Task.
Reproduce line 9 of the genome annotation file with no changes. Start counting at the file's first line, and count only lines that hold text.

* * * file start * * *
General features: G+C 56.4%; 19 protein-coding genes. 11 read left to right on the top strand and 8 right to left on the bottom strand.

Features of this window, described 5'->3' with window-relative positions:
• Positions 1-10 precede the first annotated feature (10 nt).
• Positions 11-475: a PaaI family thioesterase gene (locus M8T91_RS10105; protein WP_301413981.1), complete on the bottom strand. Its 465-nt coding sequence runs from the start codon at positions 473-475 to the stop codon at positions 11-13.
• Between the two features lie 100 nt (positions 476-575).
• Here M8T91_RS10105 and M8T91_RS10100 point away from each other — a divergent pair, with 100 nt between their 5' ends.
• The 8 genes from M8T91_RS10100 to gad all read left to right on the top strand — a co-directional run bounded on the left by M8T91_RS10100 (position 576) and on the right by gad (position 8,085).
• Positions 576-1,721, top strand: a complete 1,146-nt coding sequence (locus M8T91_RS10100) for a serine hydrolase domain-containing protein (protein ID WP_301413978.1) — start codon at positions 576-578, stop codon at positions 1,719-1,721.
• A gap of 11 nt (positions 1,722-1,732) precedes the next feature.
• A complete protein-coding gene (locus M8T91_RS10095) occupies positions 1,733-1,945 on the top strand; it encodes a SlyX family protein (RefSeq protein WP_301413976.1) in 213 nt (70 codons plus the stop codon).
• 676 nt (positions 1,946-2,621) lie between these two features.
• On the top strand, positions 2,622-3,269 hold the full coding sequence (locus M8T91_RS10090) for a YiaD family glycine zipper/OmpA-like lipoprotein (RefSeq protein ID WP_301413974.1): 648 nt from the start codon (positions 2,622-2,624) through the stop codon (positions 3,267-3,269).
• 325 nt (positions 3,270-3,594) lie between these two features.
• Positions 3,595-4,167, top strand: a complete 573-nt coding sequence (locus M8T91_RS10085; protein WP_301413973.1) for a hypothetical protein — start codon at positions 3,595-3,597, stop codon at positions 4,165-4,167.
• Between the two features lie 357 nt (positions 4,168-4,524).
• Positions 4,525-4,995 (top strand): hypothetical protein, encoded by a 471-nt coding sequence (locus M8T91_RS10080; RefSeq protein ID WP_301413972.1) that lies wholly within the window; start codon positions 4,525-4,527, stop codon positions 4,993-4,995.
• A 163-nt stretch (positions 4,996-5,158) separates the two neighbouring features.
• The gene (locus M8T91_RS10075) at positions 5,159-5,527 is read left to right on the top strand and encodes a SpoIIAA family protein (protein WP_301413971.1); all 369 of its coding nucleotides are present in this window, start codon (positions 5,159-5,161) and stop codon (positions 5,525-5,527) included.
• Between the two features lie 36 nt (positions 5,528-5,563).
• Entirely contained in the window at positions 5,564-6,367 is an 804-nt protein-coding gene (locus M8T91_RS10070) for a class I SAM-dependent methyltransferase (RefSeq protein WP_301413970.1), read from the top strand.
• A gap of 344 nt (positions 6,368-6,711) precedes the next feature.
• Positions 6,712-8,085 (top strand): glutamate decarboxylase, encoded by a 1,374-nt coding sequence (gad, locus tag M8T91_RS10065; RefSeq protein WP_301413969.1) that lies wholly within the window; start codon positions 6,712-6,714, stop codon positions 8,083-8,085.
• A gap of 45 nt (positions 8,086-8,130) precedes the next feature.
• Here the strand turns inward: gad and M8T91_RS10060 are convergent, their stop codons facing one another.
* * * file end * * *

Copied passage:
• A gap of 11 nt (positions 1,722-1,732) precedes the next feature.